Christmas Tree Farmers In North Carolina Experience Shortage Due To Recession

Greg Schneider with High Country Christmas Trees recently spoke with reporters about the Christmas tree shortage in the foothills of North Carolina. The 2008 recession is to blame for a Christmas tree shortage. Picking out a Christmas tree is a family tradition for many, but with the shortage, it could mean increasing costs for consumers. The trees that Schneider sells take 10 to 15 years to grow, which is why there’s a shortage now, reports Waay TV.

High Country Christmas Trees said that it’s been bringing Christmas to Huntsville, North Carolina, for the last 35 years. The company transports trees from Boone, North Carolina, to the Tennessee Valley. But, 10 years ago, the shaky economy took a toll on the Christmas tree industry.

“Prices have gone up a little bit. People are scrambling. They’re asking a lot more money for trees now that there is a shortage. In the recession, 2008, a lot of the neighbors were just unable, did not have the cash to put into replanting trees, so a lot of people were not able to plant trees.”

George Brown with Valley Head Christmas Tree Plantation grows all of his own trees — but says that he saw a decline in the availability of trees over the last few years as well. Even though Brown remarked that he does not believe Hurricane Michael directly impacted the current crops, many are questioning whether it did.

“Those are very temporary events. They will have an impact, yes, when we have a drought. A serious, serious drought, we may lose a year’s planting.”

View this post on Instagram

????We do it all at Dull’s Tree Farm. You don’t need to bring anything except a happy holiday spirit. We provide the saws and the service to get your tree ready to head home. ????Before you start to head home with your fresh-cut Christmas tree, our experienced staff will put your tree on a powerful vibrating tree shaker that will clean it of most loose needles. ????Next, we’ll pull it trunk-first through a baling machine that gently envelops your Dull tree in a strong nylon netting or twine, squeezing it into a compact and manageable package. ????Then we can help secure it to your vehicle for the ride home. We’ll tie it to the roof of your vehicle or into the bed of your pickup truck or, if your trunk or interior cargo space is large enough, we’ll put it there. ????Regardless, we shake, bale, and load your tree for you to help ensure a safe ride home. We’re in our third decade of operation, so you can be sure that we know what we’re doing. Unfortunately, we can’t come home with you to unload your tree, but then why should we have all the fun? • • • • • #growingmemories #dullstreefarm #brigtenupyourchristmaswitharealdulltree #realDulltree #indianachristmastreefarm #dullspumpkinharvest #BetterInBoone #IndysChild #PlayIndy #christmastreefarm #appleciderslushie #donuts #appleciderdonuts #fun #family #play #familyfun #memories #traditions #christmas #christmastrees #christmastraditions #itschristmaskeepitreal #kidswhoexplore #visitindiana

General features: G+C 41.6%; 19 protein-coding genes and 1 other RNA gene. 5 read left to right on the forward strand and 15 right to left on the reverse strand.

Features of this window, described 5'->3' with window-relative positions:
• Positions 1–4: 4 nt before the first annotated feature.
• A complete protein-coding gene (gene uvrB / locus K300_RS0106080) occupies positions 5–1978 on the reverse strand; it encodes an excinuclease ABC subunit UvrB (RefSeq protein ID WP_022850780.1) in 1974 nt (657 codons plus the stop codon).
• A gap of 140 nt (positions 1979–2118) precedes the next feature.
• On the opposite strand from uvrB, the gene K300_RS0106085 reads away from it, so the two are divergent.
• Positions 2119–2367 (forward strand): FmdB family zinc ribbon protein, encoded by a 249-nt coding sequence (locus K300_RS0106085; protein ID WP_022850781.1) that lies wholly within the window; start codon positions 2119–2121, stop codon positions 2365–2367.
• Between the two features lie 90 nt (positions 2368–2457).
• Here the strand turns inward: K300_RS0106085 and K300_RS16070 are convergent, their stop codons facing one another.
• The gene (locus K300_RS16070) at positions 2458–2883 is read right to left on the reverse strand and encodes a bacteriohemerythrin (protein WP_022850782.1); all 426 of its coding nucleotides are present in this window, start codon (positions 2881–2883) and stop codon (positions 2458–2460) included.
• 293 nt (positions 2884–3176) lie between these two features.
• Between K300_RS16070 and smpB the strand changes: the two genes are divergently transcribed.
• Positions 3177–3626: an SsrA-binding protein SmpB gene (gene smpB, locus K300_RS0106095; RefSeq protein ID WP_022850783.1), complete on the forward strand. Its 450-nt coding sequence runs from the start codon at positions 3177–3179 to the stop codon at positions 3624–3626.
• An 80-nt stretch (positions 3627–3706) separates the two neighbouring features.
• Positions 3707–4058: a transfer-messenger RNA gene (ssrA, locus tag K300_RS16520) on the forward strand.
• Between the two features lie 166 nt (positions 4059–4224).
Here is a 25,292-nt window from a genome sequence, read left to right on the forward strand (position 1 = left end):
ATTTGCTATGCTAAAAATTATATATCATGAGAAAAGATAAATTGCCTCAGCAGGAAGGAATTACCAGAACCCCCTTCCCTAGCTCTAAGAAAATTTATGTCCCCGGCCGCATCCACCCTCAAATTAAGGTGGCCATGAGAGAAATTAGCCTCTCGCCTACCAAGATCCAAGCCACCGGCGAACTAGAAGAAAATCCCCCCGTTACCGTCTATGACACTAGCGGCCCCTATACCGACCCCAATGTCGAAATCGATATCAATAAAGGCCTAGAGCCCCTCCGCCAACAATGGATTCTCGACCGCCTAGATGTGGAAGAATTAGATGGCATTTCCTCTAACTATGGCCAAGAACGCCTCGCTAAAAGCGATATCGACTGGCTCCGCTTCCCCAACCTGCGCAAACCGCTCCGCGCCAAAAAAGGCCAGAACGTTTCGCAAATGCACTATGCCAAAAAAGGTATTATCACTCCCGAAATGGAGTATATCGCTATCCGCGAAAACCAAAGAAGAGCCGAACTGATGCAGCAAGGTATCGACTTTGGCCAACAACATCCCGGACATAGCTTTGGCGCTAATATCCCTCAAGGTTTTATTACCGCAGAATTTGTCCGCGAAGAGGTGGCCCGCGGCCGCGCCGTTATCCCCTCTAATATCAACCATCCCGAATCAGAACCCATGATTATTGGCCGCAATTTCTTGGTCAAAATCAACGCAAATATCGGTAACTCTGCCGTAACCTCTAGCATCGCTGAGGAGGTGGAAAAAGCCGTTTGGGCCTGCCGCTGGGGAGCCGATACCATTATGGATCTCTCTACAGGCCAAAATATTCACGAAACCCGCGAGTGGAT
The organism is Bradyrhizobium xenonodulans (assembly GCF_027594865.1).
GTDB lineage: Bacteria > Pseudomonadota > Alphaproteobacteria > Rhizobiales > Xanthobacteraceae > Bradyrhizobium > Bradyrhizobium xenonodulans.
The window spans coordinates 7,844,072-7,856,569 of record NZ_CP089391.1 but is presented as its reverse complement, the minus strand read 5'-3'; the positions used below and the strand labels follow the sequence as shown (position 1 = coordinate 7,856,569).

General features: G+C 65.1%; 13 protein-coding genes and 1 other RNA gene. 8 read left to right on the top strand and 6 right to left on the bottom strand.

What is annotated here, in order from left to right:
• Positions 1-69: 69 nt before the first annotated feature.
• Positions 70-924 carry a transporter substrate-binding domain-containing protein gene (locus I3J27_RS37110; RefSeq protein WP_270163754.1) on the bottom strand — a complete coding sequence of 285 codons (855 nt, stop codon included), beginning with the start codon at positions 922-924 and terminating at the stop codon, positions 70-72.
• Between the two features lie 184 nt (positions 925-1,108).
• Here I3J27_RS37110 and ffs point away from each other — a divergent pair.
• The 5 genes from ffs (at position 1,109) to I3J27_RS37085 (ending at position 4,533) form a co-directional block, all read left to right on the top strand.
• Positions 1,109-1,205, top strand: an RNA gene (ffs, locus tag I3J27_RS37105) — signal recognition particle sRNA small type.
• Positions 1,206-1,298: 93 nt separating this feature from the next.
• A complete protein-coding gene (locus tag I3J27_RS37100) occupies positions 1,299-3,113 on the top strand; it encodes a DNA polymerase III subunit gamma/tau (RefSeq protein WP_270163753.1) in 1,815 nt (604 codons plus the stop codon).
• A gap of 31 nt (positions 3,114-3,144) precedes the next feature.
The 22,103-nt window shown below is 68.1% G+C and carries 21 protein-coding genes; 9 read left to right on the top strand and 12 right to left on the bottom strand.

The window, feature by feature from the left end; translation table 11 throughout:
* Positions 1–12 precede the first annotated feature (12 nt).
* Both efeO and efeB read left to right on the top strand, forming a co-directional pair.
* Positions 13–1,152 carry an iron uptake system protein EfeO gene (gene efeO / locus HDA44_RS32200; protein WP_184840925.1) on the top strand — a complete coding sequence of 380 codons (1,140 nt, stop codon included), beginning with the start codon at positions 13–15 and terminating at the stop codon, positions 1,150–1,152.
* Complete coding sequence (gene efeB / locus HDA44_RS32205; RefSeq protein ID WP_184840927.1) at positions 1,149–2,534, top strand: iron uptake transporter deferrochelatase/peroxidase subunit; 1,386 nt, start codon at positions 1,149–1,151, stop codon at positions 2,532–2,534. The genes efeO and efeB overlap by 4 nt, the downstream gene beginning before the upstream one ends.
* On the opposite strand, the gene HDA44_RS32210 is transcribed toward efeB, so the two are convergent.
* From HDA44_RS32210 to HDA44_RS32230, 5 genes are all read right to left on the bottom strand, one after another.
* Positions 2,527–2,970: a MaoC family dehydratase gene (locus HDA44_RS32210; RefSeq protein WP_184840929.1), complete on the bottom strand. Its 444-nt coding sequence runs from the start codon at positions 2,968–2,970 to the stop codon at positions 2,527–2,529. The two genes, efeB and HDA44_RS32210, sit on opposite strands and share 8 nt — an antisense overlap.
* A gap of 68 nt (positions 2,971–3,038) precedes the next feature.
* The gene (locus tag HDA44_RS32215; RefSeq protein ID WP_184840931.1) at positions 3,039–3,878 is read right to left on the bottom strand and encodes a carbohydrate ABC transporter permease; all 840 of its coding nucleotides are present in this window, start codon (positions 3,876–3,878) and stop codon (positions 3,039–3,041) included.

A post shared by Dull’s Tree Farm (@dullstreefarm) on

Even though there seems to be a shortage, many families are sticking with tradition and picking out the best live trees they can find, rather than opting for faux trees. One batch of customers, John King and his family, have been picking out trees from Valley Head Christmas Tree Plantation for the last 14 years. King spoke with reporters at Waay TV, saying that he and his family would travel elsewhere to get a family Christmas tree if they had to.

“Some of the places that we’ve lived, we’ve had to travel quite a distance to get to a tree farm, so I can’t imagine we’d do anything else.”

Vermont is also feeling the effects of the 2008 recession while dealing with a Christmas tree shortage this year, reports NBC News. Shoppers around Montpelier, Vermont, report having to pay more — or search harder — for a tree this holiday season. A co-owner of Finestking Christmas tree farm in Dover-Foxcroft, Maine, remarked on the shortage, saying that this is the “worst [he’s] seen in a long time.”

Source: Read Full Article